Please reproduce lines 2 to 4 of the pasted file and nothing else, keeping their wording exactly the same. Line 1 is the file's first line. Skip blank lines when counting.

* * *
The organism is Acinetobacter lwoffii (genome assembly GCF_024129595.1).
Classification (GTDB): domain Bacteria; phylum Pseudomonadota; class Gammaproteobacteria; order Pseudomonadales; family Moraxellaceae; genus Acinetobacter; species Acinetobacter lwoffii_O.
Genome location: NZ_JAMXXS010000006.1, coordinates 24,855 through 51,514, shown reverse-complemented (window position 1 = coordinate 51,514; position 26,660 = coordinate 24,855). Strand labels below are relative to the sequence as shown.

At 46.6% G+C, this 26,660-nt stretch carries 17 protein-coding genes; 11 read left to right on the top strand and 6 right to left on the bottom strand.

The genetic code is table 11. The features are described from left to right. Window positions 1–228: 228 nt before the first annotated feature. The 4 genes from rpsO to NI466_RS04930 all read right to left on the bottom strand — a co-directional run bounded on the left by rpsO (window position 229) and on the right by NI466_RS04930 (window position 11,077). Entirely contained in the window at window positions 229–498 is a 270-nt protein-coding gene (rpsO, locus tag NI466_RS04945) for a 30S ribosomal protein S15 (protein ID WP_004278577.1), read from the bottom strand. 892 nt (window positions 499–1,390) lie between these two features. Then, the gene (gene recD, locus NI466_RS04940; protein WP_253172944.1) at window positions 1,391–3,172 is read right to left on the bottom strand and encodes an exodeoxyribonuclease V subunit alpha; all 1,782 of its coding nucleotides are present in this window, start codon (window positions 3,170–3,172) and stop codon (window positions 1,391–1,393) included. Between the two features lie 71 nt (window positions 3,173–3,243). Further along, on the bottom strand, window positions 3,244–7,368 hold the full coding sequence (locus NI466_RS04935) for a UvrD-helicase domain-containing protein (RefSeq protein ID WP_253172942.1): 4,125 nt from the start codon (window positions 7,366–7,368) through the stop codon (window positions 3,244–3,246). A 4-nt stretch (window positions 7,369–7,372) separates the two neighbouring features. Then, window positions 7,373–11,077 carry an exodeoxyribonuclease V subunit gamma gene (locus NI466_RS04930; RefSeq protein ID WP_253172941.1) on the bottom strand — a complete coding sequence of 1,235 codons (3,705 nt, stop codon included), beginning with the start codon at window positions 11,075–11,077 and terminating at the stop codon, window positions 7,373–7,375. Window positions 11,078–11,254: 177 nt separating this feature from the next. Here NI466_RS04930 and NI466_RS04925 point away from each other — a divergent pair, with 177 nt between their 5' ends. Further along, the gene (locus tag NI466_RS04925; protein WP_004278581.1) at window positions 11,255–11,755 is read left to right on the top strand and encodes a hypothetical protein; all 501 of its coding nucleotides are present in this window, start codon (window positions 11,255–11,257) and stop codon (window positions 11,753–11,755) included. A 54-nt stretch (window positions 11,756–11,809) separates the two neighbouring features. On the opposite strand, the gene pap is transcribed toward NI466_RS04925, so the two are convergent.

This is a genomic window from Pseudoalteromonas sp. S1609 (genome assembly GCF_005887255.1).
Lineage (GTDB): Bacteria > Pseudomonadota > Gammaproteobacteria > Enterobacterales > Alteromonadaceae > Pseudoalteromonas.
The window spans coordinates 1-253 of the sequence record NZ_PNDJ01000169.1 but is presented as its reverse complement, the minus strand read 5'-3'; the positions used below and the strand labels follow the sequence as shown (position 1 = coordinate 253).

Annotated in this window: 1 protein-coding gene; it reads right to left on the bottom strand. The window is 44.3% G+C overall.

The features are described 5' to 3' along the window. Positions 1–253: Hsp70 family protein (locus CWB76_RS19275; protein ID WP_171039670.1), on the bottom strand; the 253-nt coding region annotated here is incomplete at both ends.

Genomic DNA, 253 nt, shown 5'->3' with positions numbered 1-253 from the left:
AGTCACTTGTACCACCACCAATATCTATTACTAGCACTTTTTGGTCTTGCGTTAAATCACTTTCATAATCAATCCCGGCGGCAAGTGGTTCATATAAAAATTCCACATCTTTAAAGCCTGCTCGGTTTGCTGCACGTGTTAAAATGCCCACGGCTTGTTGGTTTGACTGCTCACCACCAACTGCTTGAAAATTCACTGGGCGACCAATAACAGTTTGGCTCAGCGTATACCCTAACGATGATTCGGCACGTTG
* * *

Classification (GTDB): domain Bacteria; phylum Pseudomonadota; class Gammaproteobacteria; order Pseudomonadales; family Moraxellaceae; genus Acinetobacter; species Acinetobacter lwoffii_O.
Genome location: NZ_JAMXXS010000006.1, coordinates 24,855 through 51,514, shown reverse-complemented (window position 1 = coordinate 51,514; position 26,660 = coordinate 24,855). Strand labels below are relative to the sequence as shown.

At 46.6% G+C, this 26,660-nt stretch carries 17 protein-coding genes; 11 read left to right on the top strand and 6 right to left on the bottom strand.